It was fitting that Gardeners’ World, in the first programme of the new series, chose to highlight the miraculous resurrection of the gardens at The Salutation in Kent. In December 2013 a freak tidal surge in the English Channel inundated the grounds of Lutyens’ superlative Queen Anne style house, leaving up to 5ft of standing water trapped behind the high banks that were intended to guard against such an event. Head Gardener Steven Edney said “it made me feel a bit sick” when he surveyed the garden the morning after the night before. And who could blame him? Most of us have had to deal with one kind of gardening disaster or another, but few of us have had to rescue a garden of great note from a catastrophe of such magnitude.
Fortunately for the owners of The Salutation (Dominic and Stephanie Parker of Gogglebox fame) their Head Gardener is made of stern stuff, a true Man of Kent. The next day Steven and his team waded in, literally, rescuing whatever flotsam and jetsam had floated to the surface. Over the next week five million litres of sea water was pumped back into the River Stour, revealing slicks of silt and putrefying worms – a soil ecosystem drowned and poisoned by salt. What would happen next was anyone’s guess. The flooding looked pretty devastating, fatal in some places. I hope Steven will not mind me saying that the long-term effects have not been as terminal as one might have anticipated. Some plants swung back into action when spring arrived, as if nothing had happened. Others grew but failed to flower well for a season, before getting back into their stride. A few collapsed outright, whilst a handful remain in the throes of a slow, painful death. Among them are certain varieties of climbing rose, but interestingly not all of them.
A good gardener senses light on the darkest of days. Steven says he found solace in the words of Albert Camus: “In the midst of winter, I found there was, within me, an invincible summer”. This was not a quote I’d heard before but it sums up the sense of hope and optimism (they call it bloody-mindedness) that saw the team through the difficult months that lay ahead. A visitor to The Salutation today would detect nothing of the disaster that befell the gardens little over 2 years ago. In fact they have rarely looked better. The idea has never been to undertake an historical recreation of the original planting scheme (which is thought to have been Lutyens’ work rather than Gertrude Jekyll’s), but to build a bold, colourful, experimental garden on foundations of incomparable pedigree. The Salutation itself was the first 20th century house in England to be listed Grade I, less than 40 years after its construction. The gardens are listed Grade II. Lanning Roper described them in Country Life in 1962: “One never doubts the apparent symmetry of the garden. Lutyens made the most of the elements of surprise and containment; indeed The Salutation consists of a series of separate gardens or outside rooms, each different in character, but so ingeniously arranged that there is a natural progression from one to another.”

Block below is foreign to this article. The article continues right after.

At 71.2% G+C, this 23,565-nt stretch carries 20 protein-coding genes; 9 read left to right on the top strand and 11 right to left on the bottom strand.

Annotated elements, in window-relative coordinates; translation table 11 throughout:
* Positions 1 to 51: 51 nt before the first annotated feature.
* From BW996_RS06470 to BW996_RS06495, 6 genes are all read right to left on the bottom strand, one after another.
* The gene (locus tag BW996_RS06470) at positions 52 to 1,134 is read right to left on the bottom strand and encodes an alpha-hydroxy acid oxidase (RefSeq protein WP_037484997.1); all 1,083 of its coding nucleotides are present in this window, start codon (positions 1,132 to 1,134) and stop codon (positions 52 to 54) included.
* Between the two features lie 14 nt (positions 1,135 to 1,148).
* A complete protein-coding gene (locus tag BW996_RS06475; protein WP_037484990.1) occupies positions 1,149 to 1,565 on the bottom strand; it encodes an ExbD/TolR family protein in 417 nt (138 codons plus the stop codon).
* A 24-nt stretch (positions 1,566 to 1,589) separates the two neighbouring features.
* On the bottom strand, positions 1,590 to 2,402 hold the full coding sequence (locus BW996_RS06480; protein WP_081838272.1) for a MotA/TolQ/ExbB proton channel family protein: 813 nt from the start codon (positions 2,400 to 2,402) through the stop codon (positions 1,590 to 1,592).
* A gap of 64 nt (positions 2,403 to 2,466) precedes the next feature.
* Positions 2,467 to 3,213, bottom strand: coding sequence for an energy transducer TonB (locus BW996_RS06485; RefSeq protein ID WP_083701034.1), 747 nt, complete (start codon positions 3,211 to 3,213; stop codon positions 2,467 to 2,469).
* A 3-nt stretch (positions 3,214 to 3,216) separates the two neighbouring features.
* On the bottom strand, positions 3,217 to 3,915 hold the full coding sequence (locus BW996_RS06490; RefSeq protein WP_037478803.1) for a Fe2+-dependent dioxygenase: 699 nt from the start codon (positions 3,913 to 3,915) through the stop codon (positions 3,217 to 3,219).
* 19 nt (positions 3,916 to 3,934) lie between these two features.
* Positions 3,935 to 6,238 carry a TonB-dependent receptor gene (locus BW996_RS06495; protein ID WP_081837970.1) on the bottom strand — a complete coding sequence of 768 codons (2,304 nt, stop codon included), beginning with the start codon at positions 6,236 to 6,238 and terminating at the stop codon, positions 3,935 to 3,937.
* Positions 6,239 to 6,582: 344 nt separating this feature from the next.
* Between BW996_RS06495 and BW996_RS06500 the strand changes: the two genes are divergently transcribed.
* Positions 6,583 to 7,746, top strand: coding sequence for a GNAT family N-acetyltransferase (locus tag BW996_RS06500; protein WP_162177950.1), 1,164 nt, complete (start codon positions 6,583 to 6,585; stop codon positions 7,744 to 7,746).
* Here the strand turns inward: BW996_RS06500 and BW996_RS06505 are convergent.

What I enjoy about visiting any garden in winter or early spring is the opportunity to observe the underlying structure. The Salutation has it in spades. Lutyens was renowned for creating gardens with good cheek bones – always in perfect relation to his houses and with enough hard landscaping to contain and frame the ebullient planting typical of the period. Before too much foliage blurs the scene one can not only enjoy the great architect’s fabulously masculine gateways, but also views out of the garden to surrounding cottages and the solid, square tower of St Clement’s church. I suspect Lutyens and his rich clients wanted to do anything but look outwards, hence the high brick walls, dense hedges and poplar trees arranged around the boundaries. This was familiar territory for a man who designed hundreds of genteel village houses for customers who yearned for country life, but not necessarily the attentions of the locals.
Within the garden yew hedges are carefully maintained to prevent their great thickness from rendering them inelegant. Yew will take drastic pruning and come back thicker and more lustrous for it. Columnar, clipped trees along the holm oak walk stand like soldiers, saluting the gardeners that have kept them that way for over 100 years, on and off. Even in the kitchen garden, furthest away from the house and probably not part of Lutyens’ original plans, there are well-trained espalier apple trees and tidy borders edged with old railway sleepers.
In just a few weeks time, day perhaps, the poplars will start to fizz like limeade and soft catmint will begin sprawling over brick pathways. There will be bananas, cannas and other exotica near the house; roses and delphiniums in main perennial borders and dahlias everywhere one turns. This year Steven will plant a new border near the spring meadow with over a hundred varieties, organised by colour rather than flower shape. The Salutation will once again be a riot of colour, a fanfare of flowers, a triumph over adversity and a tribute to the combined skills of designer and gardener.
(Photographs taken on rather dim, blustery Easter Saturday).